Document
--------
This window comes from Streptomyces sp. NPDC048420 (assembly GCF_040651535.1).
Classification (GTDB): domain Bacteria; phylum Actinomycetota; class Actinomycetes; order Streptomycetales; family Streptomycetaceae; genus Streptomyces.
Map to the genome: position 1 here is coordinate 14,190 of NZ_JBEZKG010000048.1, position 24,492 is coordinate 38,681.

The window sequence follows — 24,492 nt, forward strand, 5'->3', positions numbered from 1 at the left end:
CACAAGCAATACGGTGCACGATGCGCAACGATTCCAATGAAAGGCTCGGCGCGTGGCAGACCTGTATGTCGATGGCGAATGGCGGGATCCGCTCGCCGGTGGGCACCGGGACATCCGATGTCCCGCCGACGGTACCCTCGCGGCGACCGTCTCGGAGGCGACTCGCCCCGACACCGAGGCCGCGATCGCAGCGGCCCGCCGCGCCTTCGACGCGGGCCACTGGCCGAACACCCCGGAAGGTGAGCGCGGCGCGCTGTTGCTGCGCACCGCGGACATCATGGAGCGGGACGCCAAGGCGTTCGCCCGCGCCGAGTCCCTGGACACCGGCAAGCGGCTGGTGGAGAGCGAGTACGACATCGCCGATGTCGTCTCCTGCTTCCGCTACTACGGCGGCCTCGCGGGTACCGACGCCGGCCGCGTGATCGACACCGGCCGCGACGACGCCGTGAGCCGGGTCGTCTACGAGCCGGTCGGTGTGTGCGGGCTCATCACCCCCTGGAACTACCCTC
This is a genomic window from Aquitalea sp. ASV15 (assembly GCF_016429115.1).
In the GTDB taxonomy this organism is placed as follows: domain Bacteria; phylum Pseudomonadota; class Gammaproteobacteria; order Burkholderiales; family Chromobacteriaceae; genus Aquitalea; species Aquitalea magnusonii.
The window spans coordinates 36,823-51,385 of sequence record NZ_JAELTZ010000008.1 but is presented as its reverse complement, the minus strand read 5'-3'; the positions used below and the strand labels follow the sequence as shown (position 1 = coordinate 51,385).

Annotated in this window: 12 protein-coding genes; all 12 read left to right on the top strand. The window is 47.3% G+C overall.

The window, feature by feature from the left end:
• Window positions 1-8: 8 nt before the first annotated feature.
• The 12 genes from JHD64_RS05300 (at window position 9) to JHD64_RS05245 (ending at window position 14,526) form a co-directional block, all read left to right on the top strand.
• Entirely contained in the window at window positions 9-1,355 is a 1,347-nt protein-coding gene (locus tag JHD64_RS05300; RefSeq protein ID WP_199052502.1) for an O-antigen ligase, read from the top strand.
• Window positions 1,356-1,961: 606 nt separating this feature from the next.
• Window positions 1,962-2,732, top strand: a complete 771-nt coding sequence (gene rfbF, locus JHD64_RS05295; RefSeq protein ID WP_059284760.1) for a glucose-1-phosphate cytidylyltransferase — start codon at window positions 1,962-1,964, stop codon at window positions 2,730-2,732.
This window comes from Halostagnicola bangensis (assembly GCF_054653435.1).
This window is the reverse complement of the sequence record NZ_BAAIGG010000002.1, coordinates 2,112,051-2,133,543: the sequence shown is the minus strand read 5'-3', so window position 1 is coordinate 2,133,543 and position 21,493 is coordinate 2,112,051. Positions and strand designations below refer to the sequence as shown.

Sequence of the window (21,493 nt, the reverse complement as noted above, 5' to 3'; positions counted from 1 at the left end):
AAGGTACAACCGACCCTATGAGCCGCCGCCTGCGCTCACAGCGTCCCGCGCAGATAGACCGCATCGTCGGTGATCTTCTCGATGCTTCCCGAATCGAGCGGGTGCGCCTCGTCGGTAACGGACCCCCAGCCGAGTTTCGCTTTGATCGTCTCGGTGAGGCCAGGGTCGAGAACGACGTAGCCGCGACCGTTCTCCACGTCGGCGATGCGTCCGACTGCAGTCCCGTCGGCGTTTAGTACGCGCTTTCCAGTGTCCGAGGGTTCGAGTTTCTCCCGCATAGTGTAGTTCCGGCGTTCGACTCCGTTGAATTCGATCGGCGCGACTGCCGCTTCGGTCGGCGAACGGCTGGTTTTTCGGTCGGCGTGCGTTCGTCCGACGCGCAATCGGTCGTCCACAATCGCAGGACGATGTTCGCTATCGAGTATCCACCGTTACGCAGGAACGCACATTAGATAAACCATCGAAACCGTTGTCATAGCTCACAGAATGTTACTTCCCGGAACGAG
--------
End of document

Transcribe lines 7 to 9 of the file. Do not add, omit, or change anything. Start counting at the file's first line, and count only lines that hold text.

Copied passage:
In the GTDB taxonomy this organism is placed as follows: domain Bacteria; phylum Pseudomonadota; class Gammaproteobacteria; order Burkholderiales; family Chromobacteriaceae; genus Aquitalea; species Aquitalea magnusonii.
The window spans coordinates 36,823-51,385 of sequence record NZ_JAELTZ010000008.1 but is presented as its reverse complement, the minus strand read 5'-3'; the positions used below and the strand labels follow the sequence as shown (position 1 = coordinate 51,385).

Annotated in this window: 12 protein-coding genes; all 12 read left to right on the top strand. The window is 47.3% G+C overall.